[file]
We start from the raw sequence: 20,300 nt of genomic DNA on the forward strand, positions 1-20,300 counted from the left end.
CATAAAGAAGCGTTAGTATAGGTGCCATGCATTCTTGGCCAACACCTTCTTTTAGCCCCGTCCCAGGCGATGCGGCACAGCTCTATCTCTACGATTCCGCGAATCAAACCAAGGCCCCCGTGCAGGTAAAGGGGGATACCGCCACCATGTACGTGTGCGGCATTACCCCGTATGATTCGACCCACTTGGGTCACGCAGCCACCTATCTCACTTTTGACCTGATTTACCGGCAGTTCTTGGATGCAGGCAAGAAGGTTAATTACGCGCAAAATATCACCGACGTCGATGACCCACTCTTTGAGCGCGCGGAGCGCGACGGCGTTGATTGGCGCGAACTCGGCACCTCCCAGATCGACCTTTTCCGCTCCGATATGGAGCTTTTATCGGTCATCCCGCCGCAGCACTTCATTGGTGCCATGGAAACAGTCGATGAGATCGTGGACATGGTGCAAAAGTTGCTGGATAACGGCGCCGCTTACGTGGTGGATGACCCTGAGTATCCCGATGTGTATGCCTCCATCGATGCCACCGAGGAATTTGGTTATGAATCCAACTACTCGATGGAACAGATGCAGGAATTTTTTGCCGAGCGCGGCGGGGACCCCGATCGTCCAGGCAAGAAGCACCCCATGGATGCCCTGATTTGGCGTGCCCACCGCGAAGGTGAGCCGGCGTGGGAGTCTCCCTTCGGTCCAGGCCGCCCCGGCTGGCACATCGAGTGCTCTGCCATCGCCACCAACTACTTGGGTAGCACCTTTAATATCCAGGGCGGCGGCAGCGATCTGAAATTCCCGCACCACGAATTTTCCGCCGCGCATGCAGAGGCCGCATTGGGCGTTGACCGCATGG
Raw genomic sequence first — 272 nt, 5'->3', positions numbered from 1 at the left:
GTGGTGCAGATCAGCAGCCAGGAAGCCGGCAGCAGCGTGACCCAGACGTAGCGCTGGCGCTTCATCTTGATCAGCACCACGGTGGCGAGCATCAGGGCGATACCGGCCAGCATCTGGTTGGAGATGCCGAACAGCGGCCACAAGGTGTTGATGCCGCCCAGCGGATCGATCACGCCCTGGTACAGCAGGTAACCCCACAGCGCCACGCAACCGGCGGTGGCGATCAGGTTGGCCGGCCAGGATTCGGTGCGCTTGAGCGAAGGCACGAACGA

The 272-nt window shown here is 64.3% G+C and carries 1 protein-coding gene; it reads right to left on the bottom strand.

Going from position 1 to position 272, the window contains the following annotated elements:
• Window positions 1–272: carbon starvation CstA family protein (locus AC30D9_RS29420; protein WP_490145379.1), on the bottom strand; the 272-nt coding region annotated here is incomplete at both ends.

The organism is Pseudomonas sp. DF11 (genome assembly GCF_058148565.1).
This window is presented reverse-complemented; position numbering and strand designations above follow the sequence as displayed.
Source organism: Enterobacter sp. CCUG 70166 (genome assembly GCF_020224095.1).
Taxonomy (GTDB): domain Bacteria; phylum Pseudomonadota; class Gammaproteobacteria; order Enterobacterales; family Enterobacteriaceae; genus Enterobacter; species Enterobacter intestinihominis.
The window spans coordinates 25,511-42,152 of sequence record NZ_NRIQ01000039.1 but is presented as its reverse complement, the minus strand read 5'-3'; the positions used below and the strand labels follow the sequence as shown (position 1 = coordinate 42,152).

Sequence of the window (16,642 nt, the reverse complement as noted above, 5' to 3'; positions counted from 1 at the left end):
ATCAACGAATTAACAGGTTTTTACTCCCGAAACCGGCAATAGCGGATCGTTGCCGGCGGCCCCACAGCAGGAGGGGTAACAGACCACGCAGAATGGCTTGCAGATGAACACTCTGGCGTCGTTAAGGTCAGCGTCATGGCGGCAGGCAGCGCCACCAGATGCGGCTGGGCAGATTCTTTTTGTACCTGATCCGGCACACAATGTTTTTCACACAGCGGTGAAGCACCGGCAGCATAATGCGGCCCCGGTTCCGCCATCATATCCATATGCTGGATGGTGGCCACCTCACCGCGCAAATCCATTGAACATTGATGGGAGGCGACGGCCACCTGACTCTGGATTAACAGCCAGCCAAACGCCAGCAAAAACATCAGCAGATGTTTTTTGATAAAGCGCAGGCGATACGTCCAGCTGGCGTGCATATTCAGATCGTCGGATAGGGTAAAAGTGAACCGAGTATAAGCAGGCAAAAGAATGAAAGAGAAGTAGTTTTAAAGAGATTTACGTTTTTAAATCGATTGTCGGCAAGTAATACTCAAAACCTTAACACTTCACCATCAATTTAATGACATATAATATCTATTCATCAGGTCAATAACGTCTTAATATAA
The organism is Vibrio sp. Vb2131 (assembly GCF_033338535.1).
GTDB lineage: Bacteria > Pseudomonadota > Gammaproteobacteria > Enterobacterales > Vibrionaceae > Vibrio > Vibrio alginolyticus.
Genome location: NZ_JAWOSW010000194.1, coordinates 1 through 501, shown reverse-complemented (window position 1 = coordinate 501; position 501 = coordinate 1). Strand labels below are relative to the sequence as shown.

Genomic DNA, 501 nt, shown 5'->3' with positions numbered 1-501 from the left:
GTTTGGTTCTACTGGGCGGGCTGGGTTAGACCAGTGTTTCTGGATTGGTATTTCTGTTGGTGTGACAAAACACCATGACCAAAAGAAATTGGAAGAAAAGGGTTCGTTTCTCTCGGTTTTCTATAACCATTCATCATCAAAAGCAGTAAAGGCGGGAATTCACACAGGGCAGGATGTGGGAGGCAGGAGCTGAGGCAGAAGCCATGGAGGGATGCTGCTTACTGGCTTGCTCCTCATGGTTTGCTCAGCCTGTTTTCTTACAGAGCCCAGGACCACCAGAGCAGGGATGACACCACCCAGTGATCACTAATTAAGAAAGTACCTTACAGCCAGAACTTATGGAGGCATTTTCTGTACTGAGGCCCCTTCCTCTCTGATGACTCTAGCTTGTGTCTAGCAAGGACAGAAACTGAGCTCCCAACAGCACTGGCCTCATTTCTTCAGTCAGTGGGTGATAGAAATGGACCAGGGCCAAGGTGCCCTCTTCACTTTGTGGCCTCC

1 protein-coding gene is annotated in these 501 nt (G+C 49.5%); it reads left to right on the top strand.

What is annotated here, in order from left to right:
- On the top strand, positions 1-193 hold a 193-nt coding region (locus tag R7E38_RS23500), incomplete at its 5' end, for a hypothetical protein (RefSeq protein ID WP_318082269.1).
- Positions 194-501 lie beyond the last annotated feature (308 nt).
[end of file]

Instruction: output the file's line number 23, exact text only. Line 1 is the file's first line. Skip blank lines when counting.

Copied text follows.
- Positions 194-501 lie beyond the last annotated feature (308 nt).